JoLynn dove back in, elegantly asked about how they were doing on the cruise, and said we needed to go. I said nothing.

We walked for a long time. JoLynn broke the silence talking about something else. I said to myself, “Self,” I said, “maybe it didn’t go as bad as I’d imagined.” It was 24 hours before she told me it did.

“So, why do you think you get so intimidated by certain people?” JoLynn asked.

“What do you mean?”

“You know, like yesterday…”

I had really, really hoped she hadn’t noticed. More than that, I had prayed it wasn’t as bad as I’d imagined. She noticed. It was.

“It’s just me. I’m just that way. Sorry.” I thought she would get off my case, that it wasn’t something I could do anything about. I was wrong on both accounts.

She told me to “Lean into it.” And to “Figure out why you’re that way.” Ugh. It still amazes me how well I married, and yet how I still hate it when she is right.

Whispers

The next day I got up early to be alone and pray. I’m an extremely non-charismatic kind of guy. When people say “God told me…” it makes me nervous. I want to ask, “Was His voice high or low? Does He still speak in Hebrew?”

But at this point I knew I needed to hear something specific from God. I threw my narrow view of how God had to work overboard, and asked God to speak to me. Then I read and prayed and prayed and read and mostly listened. Silence. Thinking I couldn’t change, and that God wouldn’t speak, I wasn’t too concerned. I should have been.

Through a combination of His Word and my silence, I believe the Spirit spoke to me. One word kept coming back to me over and over again.

Others

I would have preferred a paragraph. Job got three chapters. But there I go again, Job Envy.

Others. I couldn’t let it go. It took about 24 hours before I was convinced God was speaking to me, and I understood what He was trying to say. The two great commandments – love God and love others. Loving God? I can do that. But Others? It’s hard to admit as a pastor, but I just don’t think about others much.

The reason JoLynn could talk to the Lucado’s and I couldn’t – was because she cared about them. She was asking them about their kids and grandkids, about their anniversary (they have the same 30th anniversary date as we do). I tried to talk about me. She asked about them. She understood the cruise wasn’t a vacation for them – it couldn’t be when you are speaking twice a day, signing books over lunch and having to listen to weird ALASKA-cap-wearing pastors in the chocolate shop.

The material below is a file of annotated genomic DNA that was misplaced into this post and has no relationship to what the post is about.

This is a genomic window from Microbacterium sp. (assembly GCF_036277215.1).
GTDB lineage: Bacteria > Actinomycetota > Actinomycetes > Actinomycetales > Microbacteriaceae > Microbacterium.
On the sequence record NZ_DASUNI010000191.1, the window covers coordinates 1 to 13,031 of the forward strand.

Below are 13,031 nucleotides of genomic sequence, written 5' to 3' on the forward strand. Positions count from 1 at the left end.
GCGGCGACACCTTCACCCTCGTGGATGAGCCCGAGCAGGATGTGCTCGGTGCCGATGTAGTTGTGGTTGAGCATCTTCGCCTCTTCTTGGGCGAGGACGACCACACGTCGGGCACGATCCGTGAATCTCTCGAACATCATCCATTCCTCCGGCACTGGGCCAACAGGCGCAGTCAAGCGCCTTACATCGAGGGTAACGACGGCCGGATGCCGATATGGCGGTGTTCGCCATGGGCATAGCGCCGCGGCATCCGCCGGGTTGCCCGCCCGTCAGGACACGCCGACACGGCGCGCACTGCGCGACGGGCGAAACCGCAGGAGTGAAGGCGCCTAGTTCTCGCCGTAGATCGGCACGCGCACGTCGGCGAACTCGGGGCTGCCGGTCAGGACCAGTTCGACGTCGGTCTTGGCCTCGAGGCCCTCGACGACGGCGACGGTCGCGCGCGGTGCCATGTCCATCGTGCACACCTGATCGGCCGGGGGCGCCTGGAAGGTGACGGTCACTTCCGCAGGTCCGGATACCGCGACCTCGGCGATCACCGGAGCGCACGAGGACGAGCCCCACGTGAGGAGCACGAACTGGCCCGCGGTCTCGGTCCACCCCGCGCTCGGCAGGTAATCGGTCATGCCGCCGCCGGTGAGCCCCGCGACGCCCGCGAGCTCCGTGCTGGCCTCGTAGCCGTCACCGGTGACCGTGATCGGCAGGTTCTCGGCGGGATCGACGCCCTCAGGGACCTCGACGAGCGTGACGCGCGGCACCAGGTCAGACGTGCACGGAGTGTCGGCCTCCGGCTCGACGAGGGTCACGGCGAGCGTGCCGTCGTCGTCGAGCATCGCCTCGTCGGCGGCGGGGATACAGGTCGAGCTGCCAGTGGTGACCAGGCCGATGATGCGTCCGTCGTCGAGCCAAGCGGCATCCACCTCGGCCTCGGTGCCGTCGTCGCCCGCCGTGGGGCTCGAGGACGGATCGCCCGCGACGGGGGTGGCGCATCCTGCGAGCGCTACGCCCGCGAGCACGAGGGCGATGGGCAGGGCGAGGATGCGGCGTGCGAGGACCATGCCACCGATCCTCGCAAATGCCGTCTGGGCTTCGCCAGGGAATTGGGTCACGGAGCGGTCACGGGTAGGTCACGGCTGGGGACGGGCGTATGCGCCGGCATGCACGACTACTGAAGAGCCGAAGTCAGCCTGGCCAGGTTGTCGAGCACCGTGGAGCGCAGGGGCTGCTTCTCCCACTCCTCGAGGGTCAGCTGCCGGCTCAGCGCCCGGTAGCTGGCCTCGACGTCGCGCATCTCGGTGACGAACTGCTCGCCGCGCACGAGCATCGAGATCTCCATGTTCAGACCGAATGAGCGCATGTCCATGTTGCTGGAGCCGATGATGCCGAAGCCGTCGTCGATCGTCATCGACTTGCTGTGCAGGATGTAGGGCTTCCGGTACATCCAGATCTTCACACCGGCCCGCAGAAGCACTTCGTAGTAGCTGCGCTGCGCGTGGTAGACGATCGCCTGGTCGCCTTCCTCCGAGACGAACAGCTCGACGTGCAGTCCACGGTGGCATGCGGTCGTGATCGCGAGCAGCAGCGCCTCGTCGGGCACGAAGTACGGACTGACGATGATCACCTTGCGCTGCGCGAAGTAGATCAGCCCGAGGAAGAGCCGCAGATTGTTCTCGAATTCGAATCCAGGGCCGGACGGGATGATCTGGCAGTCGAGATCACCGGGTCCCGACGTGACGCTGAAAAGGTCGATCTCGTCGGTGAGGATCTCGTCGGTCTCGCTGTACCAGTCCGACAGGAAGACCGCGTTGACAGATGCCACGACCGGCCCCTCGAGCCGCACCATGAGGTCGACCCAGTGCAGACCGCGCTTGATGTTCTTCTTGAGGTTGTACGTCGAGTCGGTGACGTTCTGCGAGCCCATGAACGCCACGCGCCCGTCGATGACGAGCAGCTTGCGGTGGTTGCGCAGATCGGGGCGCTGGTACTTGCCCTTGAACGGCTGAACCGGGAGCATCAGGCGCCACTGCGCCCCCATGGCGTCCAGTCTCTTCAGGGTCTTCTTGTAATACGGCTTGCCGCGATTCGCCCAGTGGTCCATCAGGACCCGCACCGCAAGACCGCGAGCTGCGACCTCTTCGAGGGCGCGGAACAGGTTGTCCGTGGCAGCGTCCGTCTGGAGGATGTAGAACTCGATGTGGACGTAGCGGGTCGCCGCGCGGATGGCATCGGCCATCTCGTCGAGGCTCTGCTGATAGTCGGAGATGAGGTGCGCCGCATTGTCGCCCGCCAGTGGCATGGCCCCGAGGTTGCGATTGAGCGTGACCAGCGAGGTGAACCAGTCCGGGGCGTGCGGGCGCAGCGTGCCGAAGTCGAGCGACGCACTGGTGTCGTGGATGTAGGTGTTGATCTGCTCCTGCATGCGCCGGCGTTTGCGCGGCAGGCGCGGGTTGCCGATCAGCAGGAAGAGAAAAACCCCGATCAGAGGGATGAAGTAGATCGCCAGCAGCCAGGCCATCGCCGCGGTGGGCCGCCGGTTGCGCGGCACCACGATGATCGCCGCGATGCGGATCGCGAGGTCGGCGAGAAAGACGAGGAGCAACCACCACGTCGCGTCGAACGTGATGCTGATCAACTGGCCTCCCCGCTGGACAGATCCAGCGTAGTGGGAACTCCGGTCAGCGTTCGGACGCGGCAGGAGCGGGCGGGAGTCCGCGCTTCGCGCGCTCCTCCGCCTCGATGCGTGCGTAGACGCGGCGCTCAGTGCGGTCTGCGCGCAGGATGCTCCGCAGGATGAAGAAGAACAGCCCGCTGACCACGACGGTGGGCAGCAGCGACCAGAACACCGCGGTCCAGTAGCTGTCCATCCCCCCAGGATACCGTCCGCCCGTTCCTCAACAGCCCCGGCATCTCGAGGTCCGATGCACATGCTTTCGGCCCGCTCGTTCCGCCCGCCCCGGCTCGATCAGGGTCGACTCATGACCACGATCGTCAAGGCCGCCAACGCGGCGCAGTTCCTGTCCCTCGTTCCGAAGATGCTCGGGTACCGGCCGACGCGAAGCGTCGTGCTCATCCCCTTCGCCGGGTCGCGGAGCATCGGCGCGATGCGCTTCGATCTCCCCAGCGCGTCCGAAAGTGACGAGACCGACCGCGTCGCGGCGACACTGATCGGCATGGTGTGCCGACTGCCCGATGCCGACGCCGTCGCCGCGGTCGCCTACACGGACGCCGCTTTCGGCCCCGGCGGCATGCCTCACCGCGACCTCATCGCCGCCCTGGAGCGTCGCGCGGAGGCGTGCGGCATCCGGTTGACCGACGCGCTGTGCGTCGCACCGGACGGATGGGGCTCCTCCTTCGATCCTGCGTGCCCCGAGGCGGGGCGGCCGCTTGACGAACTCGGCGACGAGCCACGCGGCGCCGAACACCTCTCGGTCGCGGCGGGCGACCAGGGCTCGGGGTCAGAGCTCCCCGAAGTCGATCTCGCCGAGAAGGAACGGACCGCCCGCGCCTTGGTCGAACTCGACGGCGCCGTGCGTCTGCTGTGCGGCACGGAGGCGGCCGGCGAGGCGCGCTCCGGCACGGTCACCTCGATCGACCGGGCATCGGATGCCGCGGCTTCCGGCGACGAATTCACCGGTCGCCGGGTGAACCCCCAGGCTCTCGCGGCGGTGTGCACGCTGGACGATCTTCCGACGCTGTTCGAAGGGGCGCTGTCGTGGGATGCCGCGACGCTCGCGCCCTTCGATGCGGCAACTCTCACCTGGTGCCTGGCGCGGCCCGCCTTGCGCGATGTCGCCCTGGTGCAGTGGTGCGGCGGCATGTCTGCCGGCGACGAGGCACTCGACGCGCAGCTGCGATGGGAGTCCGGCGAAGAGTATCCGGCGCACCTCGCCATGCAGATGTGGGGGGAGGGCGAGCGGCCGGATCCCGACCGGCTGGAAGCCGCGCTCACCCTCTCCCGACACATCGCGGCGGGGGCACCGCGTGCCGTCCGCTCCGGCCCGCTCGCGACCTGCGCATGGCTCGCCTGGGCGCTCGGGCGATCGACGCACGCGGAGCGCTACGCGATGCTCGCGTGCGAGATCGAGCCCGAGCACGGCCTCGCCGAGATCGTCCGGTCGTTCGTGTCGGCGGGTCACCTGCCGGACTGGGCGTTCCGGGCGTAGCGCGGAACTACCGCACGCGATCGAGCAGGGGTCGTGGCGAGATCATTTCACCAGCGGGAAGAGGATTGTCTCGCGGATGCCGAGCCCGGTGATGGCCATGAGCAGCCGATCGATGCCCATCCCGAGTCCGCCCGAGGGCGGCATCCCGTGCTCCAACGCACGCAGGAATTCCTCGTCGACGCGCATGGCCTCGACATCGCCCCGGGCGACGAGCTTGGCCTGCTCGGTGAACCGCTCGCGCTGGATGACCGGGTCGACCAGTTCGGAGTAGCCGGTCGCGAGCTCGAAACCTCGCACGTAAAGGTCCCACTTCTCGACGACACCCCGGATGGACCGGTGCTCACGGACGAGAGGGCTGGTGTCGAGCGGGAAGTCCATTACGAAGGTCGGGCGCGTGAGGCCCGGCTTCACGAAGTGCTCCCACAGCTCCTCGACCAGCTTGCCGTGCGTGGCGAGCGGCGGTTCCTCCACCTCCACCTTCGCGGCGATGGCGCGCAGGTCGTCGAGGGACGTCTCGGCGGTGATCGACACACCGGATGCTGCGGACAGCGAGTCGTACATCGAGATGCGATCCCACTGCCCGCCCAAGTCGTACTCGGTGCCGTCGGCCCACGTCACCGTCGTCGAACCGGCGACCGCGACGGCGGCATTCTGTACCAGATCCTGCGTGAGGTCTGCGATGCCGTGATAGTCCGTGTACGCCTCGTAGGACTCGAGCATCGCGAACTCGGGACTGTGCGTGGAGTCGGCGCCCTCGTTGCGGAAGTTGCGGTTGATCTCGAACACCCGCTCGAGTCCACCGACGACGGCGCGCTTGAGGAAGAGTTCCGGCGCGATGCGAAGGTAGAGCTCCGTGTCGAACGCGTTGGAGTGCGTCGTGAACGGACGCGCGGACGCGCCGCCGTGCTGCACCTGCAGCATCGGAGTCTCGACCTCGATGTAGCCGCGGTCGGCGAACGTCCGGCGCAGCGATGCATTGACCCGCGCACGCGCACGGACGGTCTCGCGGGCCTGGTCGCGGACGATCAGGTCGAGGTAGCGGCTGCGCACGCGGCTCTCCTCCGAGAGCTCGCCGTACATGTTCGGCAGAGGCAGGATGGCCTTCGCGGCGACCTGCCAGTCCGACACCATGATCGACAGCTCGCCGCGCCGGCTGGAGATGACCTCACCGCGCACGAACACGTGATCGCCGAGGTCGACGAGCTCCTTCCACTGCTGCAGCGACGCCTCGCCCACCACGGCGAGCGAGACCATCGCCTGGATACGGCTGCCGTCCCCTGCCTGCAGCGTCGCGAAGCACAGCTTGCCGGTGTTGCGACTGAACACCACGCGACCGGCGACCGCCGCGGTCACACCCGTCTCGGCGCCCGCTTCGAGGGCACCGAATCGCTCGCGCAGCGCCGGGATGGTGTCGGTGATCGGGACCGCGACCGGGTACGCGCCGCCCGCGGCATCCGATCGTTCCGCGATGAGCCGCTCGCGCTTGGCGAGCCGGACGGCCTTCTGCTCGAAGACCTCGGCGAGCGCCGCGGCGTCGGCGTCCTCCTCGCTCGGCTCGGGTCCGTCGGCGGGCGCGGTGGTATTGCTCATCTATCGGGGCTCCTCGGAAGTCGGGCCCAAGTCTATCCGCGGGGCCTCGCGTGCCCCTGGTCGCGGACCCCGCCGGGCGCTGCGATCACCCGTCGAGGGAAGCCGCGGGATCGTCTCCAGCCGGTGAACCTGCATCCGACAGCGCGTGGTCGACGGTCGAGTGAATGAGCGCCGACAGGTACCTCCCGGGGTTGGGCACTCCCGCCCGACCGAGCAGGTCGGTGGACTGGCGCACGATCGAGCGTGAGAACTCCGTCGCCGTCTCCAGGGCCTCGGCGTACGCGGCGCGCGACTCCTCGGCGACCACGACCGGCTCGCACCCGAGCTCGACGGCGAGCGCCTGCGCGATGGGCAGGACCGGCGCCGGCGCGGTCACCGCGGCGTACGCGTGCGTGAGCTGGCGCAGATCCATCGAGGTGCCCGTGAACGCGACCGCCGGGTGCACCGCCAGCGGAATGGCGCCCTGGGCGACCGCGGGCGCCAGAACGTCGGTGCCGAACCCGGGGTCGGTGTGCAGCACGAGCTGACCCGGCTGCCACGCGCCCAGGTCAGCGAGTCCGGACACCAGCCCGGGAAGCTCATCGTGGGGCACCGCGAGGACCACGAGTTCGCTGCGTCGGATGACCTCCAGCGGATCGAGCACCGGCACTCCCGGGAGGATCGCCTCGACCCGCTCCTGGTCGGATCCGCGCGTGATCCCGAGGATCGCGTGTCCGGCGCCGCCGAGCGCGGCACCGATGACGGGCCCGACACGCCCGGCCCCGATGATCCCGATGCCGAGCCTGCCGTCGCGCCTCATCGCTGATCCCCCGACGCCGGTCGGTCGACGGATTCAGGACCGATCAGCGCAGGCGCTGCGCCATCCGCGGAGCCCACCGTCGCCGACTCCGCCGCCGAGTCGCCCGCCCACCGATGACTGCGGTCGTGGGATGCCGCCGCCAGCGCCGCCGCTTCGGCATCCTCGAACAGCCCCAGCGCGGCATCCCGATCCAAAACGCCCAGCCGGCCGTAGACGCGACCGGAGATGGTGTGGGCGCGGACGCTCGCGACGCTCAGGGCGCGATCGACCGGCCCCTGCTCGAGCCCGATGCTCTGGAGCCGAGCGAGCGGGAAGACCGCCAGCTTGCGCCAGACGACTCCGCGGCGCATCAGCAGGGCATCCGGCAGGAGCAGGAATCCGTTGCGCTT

I wondered about my motivation for ministry. Why was I envious of successful pastors? Why did I want our church to grow? Why did I want to see people come to Christ – for their freedom or so I could have a baptism service? Why did I want to write – to help others or to say I’d published? Why was the church not growing – because of a weak marketing strategy, or because I wasn’t doing my job of loving others and making disciples? Sometimes the truth you need to hear to deal with your depression is depressing.

A few days later the cruise was about over and Max was signing books. JoLynn wanted to go. I didn’t embarrass her this time, and Max was gracious enough to pretend the chocolate shop never happened. Sometimes being invisible is the best you can hope for. Max even did the obligatory picture with us, which we now have plastered on our church website with the subtitle, When Out of the Pulpit, Max Lucado Worships HERE. Marketing Genius.

The Change (or sidebar)

The core problem with our Church wasn’t marketing or tattoos or flip-charts. It was me. As a result I made some simple, maybe even corny changes – but for me they made a difference.

  1. I started wearing a wristband to remind me to continually ask about what is going on in the lives of others. It became a bit of a game (is that bad?) to see if I could get through an entire Starbucks conversation without ever talking about my life. I now know, care, and pray for others more consistently.
  2. Every Monday I email or call people about requests that came in on Sunday – then if appropriate we pray over them at Staff on Tuesday. Now we are all thinking about others more.
  3. On the top of my sermon notes I put little clues of what people are going through; to remind me to connect with them if possible before the day is over. This has helped me keep others needs on my front burner every time I read my sermon notes.
  4. We’ve added an extra monthly elder, staff, and spouse training, with rotating leadership. This extra meeting has all of us learning, praying, and having fun together.
  5. I asked a few younger guys if they would be willing to meet with me weekly for discipleship. All were thrilled to have been asked, and two have now been baptized. Now their lives are impacting mine.
  6. The elders and staff are now following my lead. They are expected to be discipling at least one person – a decision that has encouraged and changed the lives of the elders and staff as much as those they are meeting with – and encouraging me even more.
  7. Listening made me realize we need to offer a way to help people get into their Bibles on their own. Our first Bible Study Methods class had over twenty meeting weekly, ages 16 to over 60, with seminary style homework. They had been waiting for something like this for years, without my picking up on it.
  8. I got convicted about my own lack of evangelism, and started an 8-week “for non-Christians only” seekers and doubters study after Easter. That was the highlight of my year. For me, pagans can be easier to talk to then mega-pastors. We cared for each other and became friends, regardless of our views.